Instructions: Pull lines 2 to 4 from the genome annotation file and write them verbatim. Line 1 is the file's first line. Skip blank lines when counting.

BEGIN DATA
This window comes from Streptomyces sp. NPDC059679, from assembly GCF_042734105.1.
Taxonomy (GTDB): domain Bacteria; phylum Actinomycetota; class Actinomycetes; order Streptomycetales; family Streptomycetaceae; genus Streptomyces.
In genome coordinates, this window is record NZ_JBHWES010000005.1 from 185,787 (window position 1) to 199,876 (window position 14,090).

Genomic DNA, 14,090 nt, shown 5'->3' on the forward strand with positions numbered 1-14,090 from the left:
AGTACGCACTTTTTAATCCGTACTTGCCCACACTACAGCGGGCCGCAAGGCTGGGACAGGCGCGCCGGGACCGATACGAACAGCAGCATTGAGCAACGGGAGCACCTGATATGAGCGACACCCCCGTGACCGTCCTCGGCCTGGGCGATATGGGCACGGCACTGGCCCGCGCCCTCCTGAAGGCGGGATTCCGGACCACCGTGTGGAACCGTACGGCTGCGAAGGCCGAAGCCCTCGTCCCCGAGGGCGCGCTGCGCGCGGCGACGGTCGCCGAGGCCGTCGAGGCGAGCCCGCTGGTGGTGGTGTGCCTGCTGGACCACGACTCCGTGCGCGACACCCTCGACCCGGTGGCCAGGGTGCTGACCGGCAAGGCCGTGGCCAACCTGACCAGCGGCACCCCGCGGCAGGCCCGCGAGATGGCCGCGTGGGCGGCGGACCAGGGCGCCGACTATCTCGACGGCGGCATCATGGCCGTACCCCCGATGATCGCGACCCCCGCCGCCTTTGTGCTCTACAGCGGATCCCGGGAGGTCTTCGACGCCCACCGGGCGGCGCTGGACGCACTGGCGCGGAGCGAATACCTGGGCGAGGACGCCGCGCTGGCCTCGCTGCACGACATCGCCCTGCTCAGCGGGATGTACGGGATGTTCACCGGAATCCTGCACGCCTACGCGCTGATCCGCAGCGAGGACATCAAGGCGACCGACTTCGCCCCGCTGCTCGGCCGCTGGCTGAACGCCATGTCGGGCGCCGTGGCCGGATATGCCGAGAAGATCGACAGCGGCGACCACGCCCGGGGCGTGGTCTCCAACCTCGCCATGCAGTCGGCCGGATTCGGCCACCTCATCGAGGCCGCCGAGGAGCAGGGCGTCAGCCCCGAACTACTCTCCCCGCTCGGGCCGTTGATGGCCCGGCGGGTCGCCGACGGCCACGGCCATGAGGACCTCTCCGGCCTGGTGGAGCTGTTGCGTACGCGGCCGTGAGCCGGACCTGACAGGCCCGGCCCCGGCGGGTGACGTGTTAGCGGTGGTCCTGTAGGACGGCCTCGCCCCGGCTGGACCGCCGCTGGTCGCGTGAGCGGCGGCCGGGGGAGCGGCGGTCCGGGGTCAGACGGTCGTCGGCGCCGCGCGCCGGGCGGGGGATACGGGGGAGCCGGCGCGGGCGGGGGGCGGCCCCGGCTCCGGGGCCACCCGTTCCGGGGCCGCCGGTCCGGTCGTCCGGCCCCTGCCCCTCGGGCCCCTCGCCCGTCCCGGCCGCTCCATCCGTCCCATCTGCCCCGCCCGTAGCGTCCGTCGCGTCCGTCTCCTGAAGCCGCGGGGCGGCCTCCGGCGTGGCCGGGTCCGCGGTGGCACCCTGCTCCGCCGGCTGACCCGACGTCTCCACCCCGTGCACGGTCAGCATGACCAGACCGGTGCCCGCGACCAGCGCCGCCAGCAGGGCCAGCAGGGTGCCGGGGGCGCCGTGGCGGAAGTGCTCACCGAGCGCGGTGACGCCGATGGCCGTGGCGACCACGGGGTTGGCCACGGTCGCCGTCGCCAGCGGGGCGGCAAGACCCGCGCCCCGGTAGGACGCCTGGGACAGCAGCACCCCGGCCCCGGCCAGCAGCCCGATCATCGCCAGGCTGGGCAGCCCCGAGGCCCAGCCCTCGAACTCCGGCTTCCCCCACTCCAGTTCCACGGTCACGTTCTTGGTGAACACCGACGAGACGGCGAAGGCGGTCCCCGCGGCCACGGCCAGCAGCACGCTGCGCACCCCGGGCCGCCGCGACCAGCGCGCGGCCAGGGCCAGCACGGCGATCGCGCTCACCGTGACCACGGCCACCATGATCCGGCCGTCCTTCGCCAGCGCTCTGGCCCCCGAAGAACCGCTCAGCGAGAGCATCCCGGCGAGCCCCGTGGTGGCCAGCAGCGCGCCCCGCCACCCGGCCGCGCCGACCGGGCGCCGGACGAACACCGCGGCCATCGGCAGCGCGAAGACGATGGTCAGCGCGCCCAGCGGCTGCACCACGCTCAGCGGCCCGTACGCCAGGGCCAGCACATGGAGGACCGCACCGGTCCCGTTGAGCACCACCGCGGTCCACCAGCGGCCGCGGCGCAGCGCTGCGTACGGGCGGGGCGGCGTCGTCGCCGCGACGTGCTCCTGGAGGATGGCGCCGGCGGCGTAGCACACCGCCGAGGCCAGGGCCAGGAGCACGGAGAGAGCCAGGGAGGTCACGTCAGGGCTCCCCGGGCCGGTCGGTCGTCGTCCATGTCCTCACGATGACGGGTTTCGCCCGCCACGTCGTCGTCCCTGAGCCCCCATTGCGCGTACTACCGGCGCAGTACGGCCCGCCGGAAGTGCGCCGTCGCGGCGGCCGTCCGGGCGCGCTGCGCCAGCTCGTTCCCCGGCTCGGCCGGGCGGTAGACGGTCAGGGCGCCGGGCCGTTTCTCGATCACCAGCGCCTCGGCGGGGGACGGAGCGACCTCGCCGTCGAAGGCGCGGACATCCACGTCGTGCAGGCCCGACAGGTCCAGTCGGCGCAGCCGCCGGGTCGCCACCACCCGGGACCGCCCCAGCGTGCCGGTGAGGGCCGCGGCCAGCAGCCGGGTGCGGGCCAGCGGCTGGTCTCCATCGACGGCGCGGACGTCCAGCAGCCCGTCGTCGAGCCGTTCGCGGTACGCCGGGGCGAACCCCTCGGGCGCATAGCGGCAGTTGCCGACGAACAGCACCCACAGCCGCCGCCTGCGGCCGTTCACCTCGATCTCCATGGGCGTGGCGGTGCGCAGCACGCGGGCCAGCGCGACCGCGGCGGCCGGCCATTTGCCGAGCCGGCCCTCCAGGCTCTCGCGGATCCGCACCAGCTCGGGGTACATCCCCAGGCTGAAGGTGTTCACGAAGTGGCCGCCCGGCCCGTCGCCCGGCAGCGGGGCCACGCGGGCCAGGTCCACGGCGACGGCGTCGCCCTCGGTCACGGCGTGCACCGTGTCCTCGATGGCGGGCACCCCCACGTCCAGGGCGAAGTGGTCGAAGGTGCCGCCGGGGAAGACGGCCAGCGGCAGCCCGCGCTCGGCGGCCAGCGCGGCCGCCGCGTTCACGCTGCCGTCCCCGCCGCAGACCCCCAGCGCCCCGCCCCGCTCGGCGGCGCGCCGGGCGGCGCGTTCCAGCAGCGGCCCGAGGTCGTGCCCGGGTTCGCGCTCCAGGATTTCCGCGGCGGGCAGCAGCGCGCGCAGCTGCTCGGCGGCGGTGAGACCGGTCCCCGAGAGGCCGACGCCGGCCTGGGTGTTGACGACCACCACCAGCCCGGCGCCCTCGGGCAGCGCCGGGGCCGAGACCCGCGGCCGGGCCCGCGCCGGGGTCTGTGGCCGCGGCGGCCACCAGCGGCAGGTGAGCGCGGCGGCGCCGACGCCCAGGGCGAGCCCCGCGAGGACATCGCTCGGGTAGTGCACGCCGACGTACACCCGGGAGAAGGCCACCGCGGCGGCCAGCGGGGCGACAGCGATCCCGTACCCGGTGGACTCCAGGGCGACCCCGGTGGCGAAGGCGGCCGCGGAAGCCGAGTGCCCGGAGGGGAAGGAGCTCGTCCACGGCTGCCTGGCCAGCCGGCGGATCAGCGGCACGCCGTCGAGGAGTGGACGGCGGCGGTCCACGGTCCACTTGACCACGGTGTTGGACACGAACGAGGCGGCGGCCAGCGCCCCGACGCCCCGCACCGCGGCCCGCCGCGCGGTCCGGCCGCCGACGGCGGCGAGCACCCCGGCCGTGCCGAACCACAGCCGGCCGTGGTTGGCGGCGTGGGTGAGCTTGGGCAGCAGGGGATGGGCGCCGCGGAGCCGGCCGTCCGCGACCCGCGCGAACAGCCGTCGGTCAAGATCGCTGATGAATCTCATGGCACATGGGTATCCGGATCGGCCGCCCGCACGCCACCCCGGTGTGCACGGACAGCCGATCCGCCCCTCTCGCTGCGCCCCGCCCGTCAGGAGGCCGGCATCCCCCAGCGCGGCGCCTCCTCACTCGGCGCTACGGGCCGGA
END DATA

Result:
Taxonomy (GTDB): domain Bacteria; phylum Actinomycetota; class Actinomycetes; order Streptomycetales; family Streptomycetaceae; genus Streptomyces.
In genome coordinates, this window is record NZ_JBHWES010000005.1 from 185,787 (window position 1) to 199,876 (window position 14,090).

Genomic DNA, 14,090 nt, shown 5'->3' on the forward strand with positions numbered 1-14,090 from the left: